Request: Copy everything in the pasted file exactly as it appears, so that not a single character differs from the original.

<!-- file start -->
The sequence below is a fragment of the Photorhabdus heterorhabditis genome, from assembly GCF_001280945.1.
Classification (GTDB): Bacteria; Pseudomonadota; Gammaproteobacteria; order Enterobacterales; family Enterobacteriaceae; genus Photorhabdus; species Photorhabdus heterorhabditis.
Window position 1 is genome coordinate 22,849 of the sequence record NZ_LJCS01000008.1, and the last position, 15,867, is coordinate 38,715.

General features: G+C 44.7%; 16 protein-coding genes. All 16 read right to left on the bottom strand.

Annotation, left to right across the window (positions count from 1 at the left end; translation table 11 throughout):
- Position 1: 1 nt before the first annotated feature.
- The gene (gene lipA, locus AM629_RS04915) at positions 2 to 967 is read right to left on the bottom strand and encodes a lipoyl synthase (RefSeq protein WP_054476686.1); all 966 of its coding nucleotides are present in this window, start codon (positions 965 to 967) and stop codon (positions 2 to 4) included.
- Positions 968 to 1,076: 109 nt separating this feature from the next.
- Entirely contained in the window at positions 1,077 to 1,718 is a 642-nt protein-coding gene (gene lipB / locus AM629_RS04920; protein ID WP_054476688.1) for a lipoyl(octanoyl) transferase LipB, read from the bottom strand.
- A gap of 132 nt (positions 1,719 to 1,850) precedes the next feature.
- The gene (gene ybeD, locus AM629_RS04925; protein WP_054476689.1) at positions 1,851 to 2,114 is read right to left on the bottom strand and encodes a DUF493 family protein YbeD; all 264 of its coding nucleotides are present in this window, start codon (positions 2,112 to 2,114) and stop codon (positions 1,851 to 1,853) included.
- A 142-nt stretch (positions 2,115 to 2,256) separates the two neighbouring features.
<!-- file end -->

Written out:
The sequence below is a fragment of the Photorhabdus heterorhabditis genome, from assembly GCF_001280945.1.
Classification (GTDB): Bacteria; Pseudomonadota; Gammaproteobacteria; order Enterobacterales; family Enterobacteriaceae; genus Photorhabdus; species Photorhabdus heterorhabditis.
Window position 1 is genome coordinate 22,849 of the sequence record NZ_LJCS01000008.1, and the last position, 15,867, is coordinate 38,715.

General features: G+C 44.7%; 16 protein-coding genes. All 16 read right to left on the bottom strand.

Annotation, left to right across the window (positions count from 1 at the left end; translation table 11 throughout):
- Position 1: 1 nt before the first annotated feature.
- The gene (gene lipA, locus AM629_RS04915) at positions 2 to 967 is read right to left on the bottom strand and encodes a lipoyl synthase (RefSeq protein WP_054476686.1); all 966 of its coding nucleotides are present in this window, start codon (positions 965 to 967) and stop codon (positions 2 to 4) included.
- Positions 968 to 1,076: 109 nt separating this feature from the next.
- Entirely contained in the window at positions 1,077 to 1,718 is a 642-nt protein-coding gene (gene lipB / locus AM629_RS04920; protein ID WP_054476688.1) for a lipoyl(octanoyl) transferase LipB, read from the bottom strand.
- A gap of 132 nt (positions 1,719 to 1,850) precedes the next feature.
- The gene (gene ybeD, locus AM629_RS04925; protein WP_054476689.1) at positions 1,851 to 2,114 is read right to left on the bottom strand and encodes a DUF493 family protein YbeD; all 264 of its coding nucleotides are present in this window, start codon (positions 2,112 to 2,114) and stop codon (positions 1,851 to 1,853) included.
- A 142-nt stretch (positions 2,115 to 2,256) separates the two neighbouring features.